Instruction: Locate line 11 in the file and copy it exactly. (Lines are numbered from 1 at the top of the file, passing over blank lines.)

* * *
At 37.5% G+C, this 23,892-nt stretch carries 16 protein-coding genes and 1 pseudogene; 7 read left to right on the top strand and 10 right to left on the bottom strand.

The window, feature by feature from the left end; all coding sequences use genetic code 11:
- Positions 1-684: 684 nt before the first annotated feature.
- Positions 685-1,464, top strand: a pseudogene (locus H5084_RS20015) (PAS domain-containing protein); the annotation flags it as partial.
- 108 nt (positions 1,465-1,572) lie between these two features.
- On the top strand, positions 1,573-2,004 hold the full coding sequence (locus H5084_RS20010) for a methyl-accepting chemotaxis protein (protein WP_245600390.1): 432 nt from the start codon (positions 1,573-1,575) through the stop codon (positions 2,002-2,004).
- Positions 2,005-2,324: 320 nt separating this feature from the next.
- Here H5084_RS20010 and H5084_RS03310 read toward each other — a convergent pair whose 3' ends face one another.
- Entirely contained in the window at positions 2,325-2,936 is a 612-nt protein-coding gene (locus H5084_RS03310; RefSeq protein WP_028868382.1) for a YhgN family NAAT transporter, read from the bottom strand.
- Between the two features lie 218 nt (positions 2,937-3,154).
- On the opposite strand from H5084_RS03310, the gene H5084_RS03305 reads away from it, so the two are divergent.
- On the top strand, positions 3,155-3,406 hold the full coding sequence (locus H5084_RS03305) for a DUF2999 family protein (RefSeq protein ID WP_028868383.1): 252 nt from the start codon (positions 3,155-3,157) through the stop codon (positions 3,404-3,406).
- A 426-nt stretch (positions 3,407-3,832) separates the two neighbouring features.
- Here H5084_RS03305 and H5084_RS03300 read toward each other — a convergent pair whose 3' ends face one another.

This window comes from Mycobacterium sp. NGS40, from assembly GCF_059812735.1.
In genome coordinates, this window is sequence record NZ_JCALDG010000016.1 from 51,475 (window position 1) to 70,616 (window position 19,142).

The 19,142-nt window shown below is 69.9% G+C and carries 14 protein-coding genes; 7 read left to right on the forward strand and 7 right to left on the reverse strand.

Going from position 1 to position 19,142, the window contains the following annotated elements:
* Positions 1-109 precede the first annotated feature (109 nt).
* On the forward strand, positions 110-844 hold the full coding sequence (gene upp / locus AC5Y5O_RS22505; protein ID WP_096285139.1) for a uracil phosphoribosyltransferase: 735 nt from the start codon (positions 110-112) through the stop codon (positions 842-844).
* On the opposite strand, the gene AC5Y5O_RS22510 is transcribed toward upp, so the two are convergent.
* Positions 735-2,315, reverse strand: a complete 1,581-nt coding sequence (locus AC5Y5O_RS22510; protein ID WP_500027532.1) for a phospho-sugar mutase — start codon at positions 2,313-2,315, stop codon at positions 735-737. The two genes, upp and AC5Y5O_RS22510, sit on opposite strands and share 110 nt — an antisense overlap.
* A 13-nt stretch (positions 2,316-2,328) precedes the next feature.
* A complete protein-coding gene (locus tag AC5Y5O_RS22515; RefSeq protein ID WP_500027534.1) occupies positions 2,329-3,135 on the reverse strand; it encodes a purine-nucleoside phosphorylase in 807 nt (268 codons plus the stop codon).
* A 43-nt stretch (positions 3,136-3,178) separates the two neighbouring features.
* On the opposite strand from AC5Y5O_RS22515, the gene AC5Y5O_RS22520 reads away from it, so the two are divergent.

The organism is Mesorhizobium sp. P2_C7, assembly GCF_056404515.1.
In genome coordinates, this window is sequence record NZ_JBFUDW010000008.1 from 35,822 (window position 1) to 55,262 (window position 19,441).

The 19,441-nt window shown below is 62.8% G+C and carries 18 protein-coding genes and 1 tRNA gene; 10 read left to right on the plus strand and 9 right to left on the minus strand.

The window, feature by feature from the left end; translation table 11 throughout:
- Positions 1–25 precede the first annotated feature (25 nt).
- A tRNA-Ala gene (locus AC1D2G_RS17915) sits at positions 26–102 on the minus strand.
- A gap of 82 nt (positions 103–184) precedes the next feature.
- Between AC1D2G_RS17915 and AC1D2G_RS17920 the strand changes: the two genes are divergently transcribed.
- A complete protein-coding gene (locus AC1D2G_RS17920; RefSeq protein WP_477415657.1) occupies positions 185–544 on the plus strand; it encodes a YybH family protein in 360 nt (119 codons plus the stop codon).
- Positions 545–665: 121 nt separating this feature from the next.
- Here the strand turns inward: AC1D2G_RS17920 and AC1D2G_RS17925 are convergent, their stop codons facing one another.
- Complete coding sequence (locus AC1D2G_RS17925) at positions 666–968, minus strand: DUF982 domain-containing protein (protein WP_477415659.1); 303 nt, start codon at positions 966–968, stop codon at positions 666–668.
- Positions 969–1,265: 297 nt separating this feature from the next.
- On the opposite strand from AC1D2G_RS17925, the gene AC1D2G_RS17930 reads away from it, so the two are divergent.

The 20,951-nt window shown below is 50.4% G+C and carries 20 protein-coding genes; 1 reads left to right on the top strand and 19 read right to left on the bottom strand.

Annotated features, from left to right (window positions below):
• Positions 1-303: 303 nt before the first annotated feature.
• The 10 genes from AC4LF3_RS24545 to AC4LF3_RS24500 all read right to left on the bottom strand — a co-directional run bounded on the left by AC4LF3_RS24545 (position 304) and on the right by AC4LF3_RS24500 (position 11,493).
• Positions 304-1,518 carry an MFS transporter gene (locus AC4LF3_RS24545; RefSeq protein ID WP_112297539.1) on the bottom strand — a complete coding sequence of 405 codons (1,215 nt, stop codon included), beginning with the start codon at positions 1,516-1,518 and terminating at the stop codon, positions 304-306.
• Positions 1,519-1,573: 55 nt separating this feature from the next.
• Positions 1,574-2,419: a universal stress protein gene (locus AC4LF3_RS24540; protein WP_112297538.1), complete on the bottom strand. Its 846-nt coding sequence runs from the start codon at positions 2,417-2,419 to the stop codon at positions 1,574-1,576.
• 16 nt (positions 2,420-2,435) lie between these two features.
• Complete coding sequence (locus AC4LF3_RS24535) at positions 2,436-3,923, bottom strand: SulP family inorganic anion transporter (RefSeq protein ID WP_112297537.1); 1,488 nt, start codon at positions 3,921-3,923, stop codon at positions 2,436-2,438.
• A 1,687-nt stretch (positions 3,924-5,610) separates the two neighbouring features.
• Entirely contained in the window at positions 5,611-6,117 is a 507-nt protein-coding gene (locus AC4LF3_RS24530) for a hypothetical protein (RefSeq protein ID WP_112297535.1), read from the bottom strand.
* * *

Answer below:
- On the opposite strand from H5084_RS03310, the gene H5084_RS03305 reads away from it, so the two are divergent.